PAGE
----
A natural gas-only non-convertible regulator will have a circle at the top with a line running down the center.

If your grill has an appliance regulator, you’ll need to convert both the regulator and the grill at the same time. Also, adding an appliance regulator when changing a grill from LP to Natural Gas is a prudent safety measure.

An appliance regulator is required on all natural gas barbecues. It controls the amount of pressure that enters the grill.

You’ll need a wrench and a regulator to convert to Propane (or Natural Gas).

1. Using a wrench, unscrew the cap at the top of the regulator.

2. Remove the plug from the bottom of the cap, rotate it, and snap it into the back of the cap according to the gas type you require. (The gas type will be molded into the plug that goes into the cap.) It will have a NAT if it is set to Natural Gas. The gas type you are converting to will be inserted into the cap (the bottom side of the cap will say LP).

3. Replace the regulator’s cap with a twist.

4. Connect the manifold to the regulator.


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Is a natural gas grill superior to a propane grill?

The price of propane and natural gas varies per month depending on the fuel market. And where you reside might have an impact on the price; natural gas is more expensive in some locations than electricity, and vice versa. It makes sense to connect your grill if your home’s natural gas systems, such as the furnace, water heater, stove, or dryer, are already connected.

A 20-pound gas tank should cost between $40 and $50. Then you have the option of either refilling it solely at particular sites or swapping it for a full tank at most major grocery, hardware, and big box shops, as well as some petrol stations. Expect to pay $3.00-$4.00 per gallon to refill or $4.00-$5.00 to swap it. Natural gas is charged per therm and ranges from $.50 to $2 per therm, plus any monthly maintenance or administrative fees.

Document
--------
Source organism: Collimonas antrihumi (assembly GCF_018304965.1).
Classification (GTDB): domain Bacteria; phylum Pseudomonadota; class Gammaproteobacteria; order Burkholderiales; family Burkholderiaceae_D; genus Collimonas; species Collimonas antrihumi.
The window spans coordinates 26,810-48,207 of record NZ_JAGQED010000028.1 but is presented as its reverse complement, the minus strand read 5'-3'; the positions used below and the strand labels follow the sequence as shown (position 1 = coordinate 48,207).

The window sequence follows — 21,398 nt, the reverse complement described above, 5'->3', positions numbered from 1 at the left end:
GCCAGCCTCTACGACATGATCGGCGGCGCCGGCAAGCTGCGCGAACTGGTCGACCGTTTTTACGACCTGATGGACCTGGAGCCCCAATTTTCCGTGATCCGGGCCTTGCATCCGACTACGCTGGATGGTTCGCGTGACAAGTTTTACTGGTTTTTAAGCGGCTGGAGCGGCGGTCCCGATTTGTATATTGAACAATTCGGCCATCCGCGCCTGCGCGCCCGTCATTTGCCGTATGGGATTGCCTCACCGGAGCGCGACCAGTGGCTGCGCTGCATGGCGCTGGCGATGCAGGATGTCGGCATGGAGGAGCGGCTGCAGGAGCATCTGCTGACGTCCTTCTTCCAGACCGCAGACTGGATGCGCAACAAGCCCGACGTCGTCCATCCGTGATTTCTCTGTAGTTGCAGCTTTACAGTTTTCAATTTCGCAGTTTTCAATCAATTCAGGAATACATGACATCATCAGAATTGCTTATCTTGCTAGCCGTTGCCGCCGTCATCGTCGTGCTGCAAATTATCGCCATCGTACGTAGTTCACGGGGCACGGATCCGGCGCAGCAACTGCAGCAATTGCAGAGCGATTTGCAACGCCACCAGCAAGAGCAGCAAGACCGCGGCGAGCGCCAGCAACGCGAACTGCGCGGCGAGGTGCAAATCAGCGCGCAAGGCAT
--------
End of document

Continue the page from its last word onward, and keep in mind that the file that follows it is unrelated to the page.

Of course, rates differ greatly depending on geographic region and even season.

If you have the choice, do your homework and choose the most cost-effective and handy fuel source.

Another cost consideration: a propane gas barbecue requires no installation fees, but if you’re using natural gas, you’ll have to pay for the installation of a gas line into your backyard. You’ll need to employ a gas fitter to perform this because you won’t be able to do it yourself.

Finally, a natural gas grill requires a longer gas hose10 compared to 1 on a propane grill, therefore the cost of your grill will be slightly higher at the time of purchase.

Bottom line: unless you’re cooking in the arctic, there’s no performance difference between propane and natural gas. The only significant difference is that natural gas is more convenient and never runs out of fuel. Your decision is ultimately determined by the fuel sources available to you and the costs in your area.

What are the signs that a barbecue is propane or natural gas?

Another advantage of LP is that it has a substantially higher energy content than natural gas. The cooking capacity of a grill is measured in British thermal units (BTU). The amount of heat required to raise the temperature of one pound (0.45 kg) of water by one degree Fahrenheit is measured in BTUs (0.56 Celsius). A cubic foot of natural gas has about 1,000 BTUs of energy in it. 2,500 BTU are contained in one cubic foot (1 ft3) of propane. Grills typically have a BTU rating of 20,000 to 50,000. A larger grill with a larger cooking surface is usually indicated by a higher BTU rating.

Looking at the pipes connecting the burners on a barbecue will reveal the difference between natural gas and liquid propane. A natural-gas grill’s pipe is roughly twice as large as a propane grill’s. Natural gas is mostly composed of methane, but it also contains large amounts of other chemicals such as butane, ethane, and propane. A natural-gas grill is usually only purchased if you intend to permanently connect it to a gas pipe and if natural gas is accessible in your area.